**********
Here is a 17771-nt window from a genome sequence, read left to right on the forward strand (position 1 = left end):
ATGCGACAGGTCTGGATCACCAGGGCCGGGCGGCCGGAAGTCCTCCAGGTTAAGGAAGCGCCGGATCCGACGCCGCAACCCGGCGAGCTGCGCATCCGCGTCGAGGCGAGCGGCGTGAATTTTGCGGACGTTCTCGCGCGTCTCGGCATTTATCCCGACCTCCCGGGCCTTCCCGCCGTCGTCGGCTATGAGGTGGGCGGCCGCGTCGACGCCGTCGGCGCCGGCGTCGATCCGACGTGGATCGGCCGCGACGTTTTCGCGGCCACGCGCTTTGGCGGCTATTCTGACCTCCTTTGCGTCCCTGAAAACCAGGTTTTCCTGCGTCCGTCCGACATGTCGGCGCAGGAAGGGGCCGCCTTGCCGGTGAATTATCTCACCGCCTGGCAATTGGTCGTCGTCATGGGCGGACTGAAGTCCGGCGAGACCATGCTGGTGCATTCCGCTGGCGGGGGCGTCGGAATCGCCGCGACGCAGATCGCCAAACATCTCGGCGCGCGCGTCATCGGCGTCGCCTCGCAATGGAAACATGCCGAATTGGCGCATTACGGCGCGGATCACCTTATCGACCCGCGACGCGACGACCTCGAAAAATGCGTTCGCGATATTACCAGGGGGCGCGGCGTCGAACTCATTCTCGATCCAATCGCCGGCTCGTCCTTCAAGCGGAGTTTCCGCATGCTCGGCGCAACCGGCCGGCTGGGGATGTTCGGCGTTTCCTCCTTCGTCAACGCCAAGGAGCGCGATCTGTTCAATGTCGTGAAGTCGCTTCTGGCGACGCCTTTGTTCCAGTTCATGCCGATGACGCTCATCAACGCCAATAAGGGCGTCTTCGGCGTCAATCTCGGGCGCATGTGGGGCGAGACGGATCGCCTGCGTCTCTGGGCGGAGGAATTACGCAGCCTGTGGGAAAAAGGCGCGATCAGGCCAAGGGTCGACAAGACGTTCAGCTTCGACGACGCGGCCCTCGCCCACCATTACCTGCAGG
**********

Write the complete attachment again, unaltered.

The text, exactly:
Here is a 17771-nt window from a genome sequence, read left to right on the forward strand (position 1 = left end):
ATGCGACAGGTCTGGATCACCAGGGCCGGGCGGCCGGAAGTCCTCCAGGTTAAGGAAGCGCCGGATCCGACGCCGCAACCCGGCGAGCTGCGCATCCGCGTCGAGGCGAGCGGCGTGAATTTTGCGGACGTTCTCGCGCGTCTCGGCATTTATCCCGACCTCCCGGGCCTTCCCGCCGTCGTCGGCTATGAGGTGGGCGGCCGCGTCGACGCCGTCGGCGCCGGCGTCGATCCGACGTGGATCGGCCGCGACGTTTTCGCGGCCACGCGCTTTGGCGGCTATTCTGACCTCCTTTGCGTCCCTGAAAACCAGGTTTTCCTGCGTCCGTCCGACATGTCGGCGCAGGAAGGGGCCGCCTTGCCGGTGAATTATCTCACCGCCTGGCAATTGGTCGTCGTCATGGGCGGACTGAAGTCCGGCGAGACCATGCTGGTGCATTCCGCTGGCGGGGGCGTCGGAATCGCCGCGACGCAGATCGCCAAACATCTCGGCGCGCGCGTCATCGGCGTCGCCTCGCAATGGAAACATGCCGAATTGGCGCATTACGGCGCGGATCACCTTATCGACCCGCGACGCGACGACCTCGAAAAATGCGTTCGCGATATTACCAGGGGGCGCGGCGTCGAACTCATTCTCGATCCAATCGCCGGCTCGTCCTTCAAGCGGAGTTTCCGCATGCTCGGCGCAACCGGCCGGCTGGGGATGTTCGGCGTTTCCTCCTTCGTCAACGCCAAGGAGCGCGATCTGTTCAATGTCGTGAAGTCGCTTCTGGCGACGCCTTTGTTCCAGTTCATGCCGATGACGCTCATCAACGCCAATAAGGGCGTCTTCGGCGTCAATCTCGGGCGCATGTGGGGCGAGACGGATCGCCTGCGTCTCTGGGCGGAGGAATTACGCAGCCTGTGGGAAAAAGGCGCGATCAGGCCAAGGGTCGACAAGACGTTCAGCTTCGACGACGCGGCCCTCGCCCACCATTACCTGCAGG